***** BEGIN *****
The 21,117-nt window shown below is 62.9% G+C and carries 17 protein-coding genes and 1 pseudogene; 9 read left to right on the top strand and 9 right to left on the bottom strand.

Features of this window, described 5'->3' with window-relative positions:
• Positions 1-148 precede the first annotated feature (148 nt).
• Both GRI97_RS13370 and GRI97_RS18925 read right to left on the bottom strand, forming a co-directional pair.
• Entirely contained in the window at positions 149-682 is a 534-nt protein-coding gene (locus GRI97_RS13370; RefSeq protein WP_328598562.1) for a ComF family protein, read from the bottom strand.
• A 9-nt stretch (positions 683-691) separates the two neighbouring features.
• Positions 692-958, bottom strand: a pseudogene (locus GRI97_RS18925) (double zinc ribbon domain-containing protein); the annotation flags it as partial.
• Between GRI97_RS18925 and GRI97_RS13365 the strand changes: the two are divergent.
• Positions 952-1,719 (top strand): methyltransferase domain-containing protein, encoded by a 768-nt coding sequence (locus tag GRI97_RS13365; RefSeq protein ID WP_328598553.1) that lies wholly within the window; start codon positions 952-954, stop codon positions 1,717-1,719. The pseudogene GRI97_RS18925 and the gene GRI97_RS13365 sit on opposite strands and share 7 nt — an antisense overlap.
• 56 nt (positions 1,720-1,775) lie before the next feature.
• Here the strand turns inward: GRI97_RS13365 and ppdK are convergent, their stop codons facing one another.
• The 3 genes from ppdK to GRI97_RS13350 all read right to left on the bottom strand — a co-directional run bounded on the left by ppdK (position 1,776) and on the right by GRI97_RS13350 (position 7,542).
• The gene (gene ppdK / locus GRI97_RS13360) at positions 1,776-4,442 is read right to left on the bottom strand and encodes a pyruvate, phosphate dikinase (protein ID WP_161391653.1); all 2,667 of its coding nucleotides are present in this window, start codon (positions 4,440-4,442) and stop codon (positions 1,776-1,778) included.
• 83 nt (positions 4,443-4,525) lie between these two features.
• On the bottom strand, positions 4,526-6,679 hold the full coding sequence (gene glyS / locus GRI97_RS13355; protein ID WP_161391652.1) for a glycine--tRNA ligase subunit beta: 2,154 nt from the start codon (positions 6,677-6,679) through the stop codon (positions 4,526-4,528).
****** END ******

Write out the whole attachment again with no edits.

The 21,117-nt window shown below is 62.9% G+C and carries 17 protein-coding genes and 1 pseudogene; 9 read left to right on the top strand and 9 right to left on the bottom strand.

Features of this window, described 5'->3' with window-relative positions:
• Positions 1-148 precede the first annotated feature (148 nt).
• Both GRI97_RS13370 and GRI97_RS18925 read right to left on the bottom strand, forming a co-directional pair.
• Entirely contained in the window at positions 149-682 is a 534-nt protein-coding gene (locus GRI97_RS13370; RefSeq protein WP_328598562.1) for a ComF family protein, read from the bottom strand.
• A 9-nt stretch (positions 683-691) separates the two neighbouring features.
• Positions 692-958, bottom strand: a pseudogene (locus GRI97_RS18925) (double zinc ribbon domain-containing protein); the annotation flags it as partial.
• Between GRI97_RS18925 and GRI97_RS13365 the strand changes: the two are divergent.
• Positions 952-1,719 (top strand): methyltransferase domain-containing protein, encoded by a 768-nt coding sequence (locus tag GRI97_RS13365; RefSeq protein ID WP_328598553.1) that lies wholly within the window; start codon positions 952-954, stop codon positions 1,717-1,719. The pseudogene GRI97_RS18925 and the gene GRI97_RS13365 sit on opposite strands and share 7 nt — an antisense overlap.
• 56 nt (positions 1,720-1,775) lie before the next feature.
• Here the strand turns inward: GRI97_RS13365 and ppdK are convergent, their stop codons facing one another.
• The 3 genes from ppdK to GRI97_RS13350 all read right to left on the bottom strand — a co-directional run bounded on the left by ppdK (position 1,776) and on the right by GRI97_RS13350 (position 7,542).
• The gene (gene ppdK / locus GRI97_RS13360) at positions 1,776-4,442 is read right to left on the bottom strand and encodes a pyruvate, phosphate dikinase (protein ID WP_161391653.1); all 2,667 of its coding nucleotides are present in this window, start codon (positions 4,440-4,442) and stop codon (positions 1,776-1,778) included.
• 83 nt (positions 4,443-4,525) lie between these two features.
• On the bottom strand, positions 4,526-6,679 hold the full coding sequence (gene glyS / locus GRI97_RS13355; protein ID WP_161391652.1) for a glycine--tRNA ligase subunit beta: 2,154 nt from the start codon (positions 6,677-6,679) through the stop codon (positions 4,526-4,528).